“One day she went away and didn’t come back. She died or vanished somewhere, in one of the Labour Camps. A nameless number on a list that was afterwards mislaid.” (Yevgraf Zhivago, Dr Zhivago)
Nice of you to drop by. Makes me think you care somehow. Thank goodness that all life comes to an end, right? Means that, sooner rather than later, our hopes and dreams and loves and heartaches and addictions and tears and children will come to nothing – nameless numbers on lists that afterwards are mislaid and then forgotten until the very concept of writing numbers on lists is bereft of meaning, whether it’s in our children’s lifetime or a thousand years later, doesn’t matter. There is nothing to look forward to, just the Void.
It’s lonely this evening, isn’t it? Children are at their grandparents instead of their regular weekly stopover, the house is chilly and drafty, no sound of laughter or fighting or TV blaring.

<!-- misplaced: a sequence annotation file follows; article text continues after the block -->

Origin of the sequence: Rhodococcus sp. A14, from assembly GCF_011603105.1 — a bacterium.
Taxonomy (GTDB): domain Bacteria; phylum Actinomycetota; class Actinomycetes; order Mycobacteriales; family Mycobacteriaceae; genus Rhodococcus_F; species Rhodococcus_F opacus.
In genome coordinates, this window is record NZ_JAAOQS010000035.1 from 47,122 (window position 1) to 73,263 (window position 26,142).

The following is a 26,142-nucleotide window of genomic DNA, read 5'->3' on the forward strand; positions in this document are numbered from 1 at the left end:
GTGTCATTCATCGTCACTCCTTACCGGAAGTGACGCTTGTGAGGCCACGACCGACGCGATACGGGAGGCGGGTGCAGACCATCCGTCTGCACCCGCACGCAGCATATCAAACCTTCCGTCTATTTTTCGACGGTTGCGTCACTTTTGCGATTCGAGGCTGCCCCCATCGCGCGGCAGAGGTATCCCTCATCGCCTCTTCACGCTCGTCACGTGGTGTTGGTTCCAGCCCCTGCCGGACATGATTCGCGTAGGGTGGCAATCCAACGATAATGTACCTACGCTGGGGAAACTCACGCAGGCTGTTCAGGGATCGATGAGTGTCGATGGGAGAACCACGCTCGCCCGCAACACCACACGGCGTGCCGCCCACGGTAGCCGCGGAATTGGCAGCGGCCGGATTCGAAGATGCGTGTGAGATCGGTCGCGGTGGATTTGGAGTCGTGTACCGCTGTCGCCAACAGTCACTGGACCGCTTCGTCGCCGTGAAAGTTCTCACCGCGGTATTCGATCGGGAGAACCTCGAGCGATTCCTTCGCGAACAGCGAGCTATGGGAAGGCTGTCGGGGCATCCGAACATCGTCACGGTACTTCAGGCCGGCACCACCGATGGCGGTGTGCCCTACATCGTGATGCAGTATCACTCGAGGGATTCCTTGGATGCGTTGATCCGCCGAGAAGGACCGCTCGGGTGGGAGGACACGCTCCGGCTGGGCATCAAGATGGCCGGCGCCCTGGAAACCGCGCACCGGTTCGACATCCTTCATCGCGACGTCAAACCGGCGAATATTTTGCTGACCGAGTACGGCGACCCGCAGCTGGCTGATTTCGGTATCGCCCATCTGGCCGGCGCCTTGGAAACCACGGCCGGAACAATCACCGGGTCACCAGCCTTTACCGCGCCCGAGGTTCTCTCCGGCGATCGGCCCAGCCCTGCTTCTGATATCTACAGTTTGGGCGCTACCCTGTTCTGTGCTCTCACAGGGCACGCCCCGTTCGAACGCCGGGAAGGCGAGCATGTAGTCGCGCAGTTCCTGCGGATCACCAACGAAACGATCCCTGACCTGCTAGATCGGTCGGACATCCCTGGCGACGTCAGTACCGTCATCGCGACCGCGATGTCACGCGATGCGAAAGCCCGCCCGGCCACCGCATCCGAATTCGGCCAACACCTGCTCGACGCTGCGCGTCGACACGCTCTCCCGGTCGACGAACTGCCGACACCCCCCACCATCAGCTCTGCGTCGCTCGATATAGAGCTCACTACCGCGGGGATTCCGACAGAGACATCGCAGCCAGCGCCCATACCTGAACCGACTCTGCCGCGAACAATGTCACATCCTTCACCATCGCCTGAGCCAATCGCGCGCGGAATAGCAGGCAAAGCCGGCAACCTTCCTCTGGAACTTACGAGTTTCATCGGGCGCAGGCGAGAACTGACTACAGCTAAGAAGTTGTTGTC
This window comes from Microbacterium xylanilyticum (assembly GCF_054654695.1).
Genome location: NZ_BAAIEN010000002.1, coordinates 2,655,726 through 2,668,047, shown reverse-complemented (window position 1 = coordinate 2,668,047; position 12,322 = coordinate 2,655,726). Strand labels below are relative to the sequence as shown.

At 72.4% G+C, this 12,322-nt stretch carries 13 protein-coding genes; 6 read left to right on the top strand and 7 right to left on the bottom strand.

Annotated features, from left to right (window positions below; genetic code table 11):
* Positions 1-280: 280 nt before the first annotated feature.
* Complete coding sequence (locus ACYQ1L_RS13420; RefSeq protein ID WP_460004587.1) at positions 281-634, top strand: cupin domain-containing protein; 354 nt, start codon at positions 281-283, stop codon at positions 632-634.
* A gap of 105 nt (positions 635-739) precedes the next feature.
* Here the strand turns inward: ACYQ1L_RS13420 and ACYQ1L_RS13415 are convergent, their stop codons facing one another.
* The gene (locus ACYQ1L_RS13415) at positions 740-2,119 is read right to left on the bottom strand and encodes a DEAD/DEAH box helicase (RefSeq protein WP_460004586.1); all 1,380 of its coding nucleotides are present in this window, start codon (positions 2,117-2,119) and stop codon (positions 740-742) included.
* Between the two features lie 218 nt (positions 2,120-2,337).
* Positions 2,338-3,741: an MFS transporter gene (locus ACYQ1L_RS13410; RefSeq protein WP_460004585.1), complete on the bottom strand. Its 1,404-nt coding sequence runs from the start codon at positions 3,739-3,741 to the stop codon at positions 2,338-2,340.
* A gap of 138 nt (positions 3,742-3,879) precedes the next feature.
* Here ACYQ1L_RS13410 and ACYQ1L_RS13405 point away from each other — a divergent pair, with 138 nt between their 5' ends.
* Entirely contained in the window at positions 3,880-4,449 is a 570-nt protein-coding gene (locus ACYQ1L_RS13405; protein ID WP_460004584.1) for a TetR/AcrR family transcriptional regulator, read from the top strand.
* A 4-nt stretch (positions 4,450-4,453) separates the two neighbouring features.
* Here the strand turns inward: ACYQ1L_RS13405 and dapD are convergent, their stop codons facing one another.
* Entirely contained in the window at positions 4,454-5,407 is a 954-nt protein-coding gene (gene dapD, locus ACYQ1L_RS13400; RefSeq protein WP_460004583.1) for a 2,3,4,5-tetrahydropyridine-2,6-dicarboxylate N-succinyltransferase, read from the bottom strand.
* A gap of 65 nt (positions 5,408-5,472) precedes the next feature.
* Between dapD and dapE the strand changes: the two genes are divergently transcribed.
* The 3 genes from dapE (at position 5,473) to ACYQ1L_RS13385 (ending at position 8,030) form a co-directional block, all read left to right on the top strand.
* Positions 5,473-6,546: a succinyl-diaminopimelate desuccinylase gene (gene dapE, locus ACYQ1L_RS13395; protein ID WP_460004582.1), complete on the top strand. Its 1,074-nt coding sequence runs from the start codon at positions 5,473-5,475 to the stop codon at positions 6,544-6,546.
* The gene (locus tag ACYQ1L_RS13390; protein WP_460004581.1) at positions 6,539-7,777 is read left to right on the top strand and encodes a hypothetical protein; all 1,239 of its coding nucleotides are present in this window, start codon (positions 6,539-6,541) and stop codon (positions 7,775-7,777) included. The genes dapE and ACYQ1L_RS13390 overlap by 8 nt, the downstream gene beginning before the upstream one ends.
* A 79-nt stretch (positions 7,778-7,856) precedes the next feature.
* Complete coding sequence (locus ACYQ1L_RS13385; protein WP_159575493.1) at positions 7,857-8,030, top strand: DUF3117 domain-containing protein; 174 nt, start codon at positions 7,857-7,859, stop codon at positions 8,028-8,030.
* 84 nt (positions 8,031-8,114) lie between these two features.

The second half of Dr Zhivago has just finished playing in the old man’s TV.
Man, that’s some cheery movie.
Here. Have some sweet melancholy to tide you over. Beautiful voice, beautiful arrangements. There is something a touch of Elvis Costello’s (slightly misguided) country album Almost Blue about this, but we do not hold this against Ms Freeman. Indeed we appreciate Ms Freeman all the more for it. Nostalgia, tinted with regret, tinted with warm melancholy, tinted with an appreciation for a job well done. Not too shabby. Slightly nasal. In a good way. She feels like she’d be someone it would be nice to share a few minutes with, have a few laughs with, move on after and catch a train back to Nowhere. The void. When the song finishes, there is a palpable feeling of loss.
Does not solve the problem of the cold or the heartbreak or isolation, but what does?